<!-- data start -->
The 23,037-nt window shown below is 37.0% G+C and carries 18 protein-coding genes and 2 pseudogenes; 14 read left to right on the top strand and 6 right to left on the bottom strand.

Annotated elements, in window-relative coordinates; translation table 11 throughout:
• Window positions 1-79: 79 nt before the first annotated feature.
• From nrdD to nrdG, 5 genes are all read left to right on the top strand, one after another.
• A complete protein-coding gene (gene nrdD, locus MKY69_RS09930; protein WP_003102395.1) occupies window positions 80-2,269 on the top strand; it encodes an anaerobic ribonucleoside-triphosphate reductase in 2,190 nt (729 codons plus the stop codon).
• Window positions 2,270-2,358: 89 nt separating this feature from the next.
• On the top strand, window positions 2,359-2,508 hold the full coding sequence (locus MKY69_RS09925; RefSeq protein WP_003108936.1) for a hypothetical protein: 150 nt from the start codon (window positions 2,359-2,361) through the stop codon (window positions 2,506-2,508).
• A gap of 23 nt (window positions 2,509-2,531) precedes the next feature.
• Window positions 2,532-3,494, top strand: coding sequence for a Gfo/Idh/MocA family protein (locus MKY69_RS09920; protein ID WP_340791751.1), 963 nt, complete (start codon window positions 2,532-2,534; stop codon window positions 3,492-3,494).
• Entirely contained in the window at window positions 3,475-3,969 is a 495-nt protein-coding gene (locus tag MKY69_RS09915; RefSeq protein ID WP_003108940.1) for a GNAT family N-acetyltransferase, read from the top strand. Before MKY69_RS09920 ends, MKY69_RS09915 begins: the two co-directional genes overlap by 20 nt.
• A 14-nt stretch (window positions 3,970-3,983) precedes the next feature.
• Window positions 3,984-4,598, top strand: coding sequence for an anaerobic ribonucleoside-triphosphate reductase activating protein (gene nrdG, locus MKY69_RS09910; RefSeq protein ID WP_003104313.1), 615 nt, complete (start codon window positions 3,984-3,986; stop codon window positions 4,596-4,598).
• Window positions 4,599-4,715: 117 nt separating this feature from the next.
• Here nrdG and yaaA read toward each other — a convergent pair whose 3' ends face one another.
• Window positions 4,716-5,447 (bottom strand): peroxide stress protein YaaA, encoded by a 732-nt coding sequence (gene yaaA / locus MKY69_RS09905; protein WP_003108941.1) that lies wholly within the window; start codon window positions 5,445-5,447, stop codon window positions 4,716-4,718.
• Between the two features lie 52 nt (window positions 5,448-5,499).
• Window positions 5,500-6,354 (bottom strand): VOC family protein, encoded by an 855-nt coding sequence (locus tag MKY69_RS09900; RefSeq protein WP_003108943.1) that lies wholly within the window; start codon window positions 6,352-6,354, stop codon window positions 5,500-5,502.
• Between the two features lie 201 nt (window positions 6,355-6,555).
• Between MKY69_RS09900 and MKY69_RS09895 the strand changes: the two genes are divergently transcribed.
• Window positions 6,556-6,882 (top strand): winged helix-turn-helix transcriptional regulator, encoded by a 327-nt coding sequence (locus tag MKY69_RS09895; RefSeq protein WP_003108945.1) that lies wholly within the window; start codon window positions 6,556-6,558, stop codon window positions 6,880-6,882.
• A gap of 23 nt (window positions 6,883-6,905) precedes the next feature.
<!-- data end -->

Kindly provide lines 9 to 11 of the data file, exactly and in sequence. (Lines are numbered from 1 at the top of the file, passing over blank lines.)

• Window positions 2,532-3,494, top strand: coding sequence for a Gfo/Idh/MocA family protein (locus MKY69_RS09920; protein ID WP_340791751.1), 963 nt, complete (start codon window positions 2,532-2,534; stop codon window positions 3,492-3,494).
• Entirely contained in the window at window positions 3,475-3,969 is a 495-nt protein-coding gene (locus tag MKY69_RS09915; RefSeq protein ID WP_003108940.1) for a GNAT family N-acetyltransferase, read from the top strand. Before MKY69_RS09920 ends, MKY69_RS09915 begins: the two co-directional genes overlap by 20 nt.
• A 14-nt stretch (window positions 3,970-3,983) precedes the next feature.